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Thoracoscopic Traction Technique In Long Gap Esophageal Atresia: Entering A New Era | 25263
ISSN: 2161-069X

Journal of Gastrointestinal & Digestive System
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Thoracoscopic traction technique in long gap esophageal atresia: Entering a new era

3rd International Conference on Gastroenterology & Urology

David C Van Der Zee

Accepted Abstracts: J Gastroint Dig Syst

DOI: 10.4172/2161-069X.S1.023

Abstract
Objective: To describe the evolution from delayed management of long gap esophageal atresia to thoracoscopic treatment directly after birth without the placement of a gastrostomy. Background: Long gap esophageal atresia remains a challenge for pediatric surgeons. Over the years several techniques have been described to deal with the problem of the distance between the proximal and distal esophagus. More recently a traction technique has been advocated. With the advent of minimal invasive surgery the thoracoscopic elongation technique has been developed. Methods: Retrospective description of a single center experience with the thoracoscopic treatment of patients with long gap esophageal atresia over a 7 year period. Results: between 2007 and 2013 eleven children with long gap esophageal atresia were treated by thoracoscopic elongation technique. In two children the procedure failed. In another two direct anastomosis was possible with the use of intrathoracic traction. Seven children succesfully underwent thoracoscopic traction with delayed primary anastomosis. Initially all patients had a gastrostomy. During the course, the technique evolved into delayed primary anastomosis directly after birth without the use of a gastrostomy. Conclusion: Thoracoscopic elongation technique in long gap esophageal atresia is not only feasible, it can nowadays also be performed directly after birth without the use of a gastrostomy. With this development we have entered a new era in the management of long-gap esophageal atresia.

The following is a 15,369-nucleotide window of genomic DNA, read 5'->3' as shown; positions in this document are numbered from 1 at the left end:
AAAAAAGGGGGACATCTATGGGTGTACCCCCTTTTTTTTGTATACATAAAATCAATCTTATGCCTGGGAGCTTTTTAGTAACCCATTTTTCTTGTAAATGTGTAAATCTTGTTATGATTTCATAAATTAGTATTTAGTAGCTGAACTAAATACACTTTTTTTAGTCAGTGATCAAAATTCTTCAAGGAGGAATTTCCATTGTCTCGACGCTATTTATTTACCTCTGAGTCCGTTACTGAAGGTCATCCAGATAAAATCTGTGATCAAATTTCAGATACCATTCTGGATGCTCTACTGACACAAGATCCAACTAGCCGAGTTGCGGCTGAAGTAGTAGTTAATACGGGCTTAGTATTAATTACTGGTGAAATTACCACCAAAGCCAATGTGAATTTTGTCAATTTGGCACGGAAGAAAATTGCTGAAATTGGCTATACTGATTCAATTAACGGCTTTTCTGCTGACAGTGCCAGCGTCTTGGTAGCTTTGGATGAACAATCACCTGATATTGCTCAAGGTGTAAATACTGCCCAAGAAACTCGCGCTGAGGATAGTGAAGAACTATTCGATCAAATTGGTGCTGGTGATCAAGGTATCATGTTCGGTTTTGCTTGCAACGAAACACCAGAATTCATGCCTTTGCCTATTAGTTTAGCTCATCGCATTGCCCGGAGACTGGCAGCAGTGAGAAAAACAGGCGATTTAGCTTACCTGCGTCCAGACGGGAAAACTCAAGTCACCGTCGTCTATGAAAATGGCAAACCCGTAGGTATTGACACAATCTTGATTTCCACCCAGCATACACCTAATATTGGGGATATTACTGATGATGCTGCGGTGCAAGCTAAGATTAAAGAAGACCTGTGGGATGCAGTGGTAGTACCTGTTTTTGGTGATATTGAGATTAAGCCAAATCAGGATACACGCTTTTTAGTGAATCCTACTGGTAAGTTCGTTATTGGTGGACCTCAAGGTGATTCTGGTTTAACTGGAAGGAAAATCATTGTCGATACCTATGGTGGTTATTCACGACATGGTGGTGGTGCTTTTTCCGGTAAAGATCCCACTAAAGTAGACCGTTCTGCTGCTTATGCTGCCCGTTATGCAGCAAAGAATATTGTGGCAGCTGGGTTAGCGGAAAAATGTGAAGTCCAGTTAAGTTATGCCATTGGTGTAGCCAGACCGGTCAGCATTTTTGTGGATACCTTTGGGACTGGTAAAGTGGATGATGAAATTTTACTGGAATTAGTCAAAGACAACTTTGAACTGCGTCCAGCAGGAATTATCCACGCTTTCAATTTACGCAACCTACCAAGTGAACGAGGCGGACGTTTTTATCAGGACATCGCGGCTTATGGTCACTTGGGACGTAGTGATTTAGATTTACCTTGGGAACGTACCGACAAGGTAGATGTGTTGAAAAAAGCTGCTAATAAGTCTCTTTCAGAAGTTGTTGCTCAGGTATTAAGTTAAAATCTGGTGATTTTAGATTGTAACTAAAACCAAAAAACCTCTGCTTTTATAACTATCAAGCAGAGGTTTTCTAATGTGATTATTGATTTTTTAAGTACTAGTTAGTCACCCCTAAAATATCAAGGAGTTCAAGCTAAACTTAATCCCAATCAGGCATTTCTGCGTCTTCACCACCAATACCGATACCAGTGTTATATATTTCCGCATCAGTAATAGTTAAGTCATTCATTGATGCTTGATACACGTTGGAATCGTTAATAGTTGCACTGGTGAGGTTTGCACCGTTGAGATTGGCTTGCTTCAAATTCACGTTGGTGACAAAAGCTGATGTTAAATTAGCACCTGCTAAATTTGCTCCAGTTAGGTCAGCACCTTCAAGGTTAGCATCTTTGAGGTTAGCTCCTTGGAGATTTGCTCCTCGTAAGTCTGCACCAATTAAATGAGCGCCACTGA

Biography
David C Van Der Zee has been Pediatric Surgeon since 1991. He defended his thesis ?Materno-embryonic transfusion and congenital malformations? successfully in 1996. He has published over 100 peer reviewed papers. He is involved in education and training in IPEG, EAES, NVKCh. He has been Chief of the Department of Pediatric Surgery in Utrecht since 2006 and has been appointed as Professor in Pediatric Surgery in 2009. He gave the keynote lecture at the JSES on training in endoscopic surgery in children and neonates and at ELSA. He currently is Editor in several international journals and is 2nd Vice-President of IPEG.
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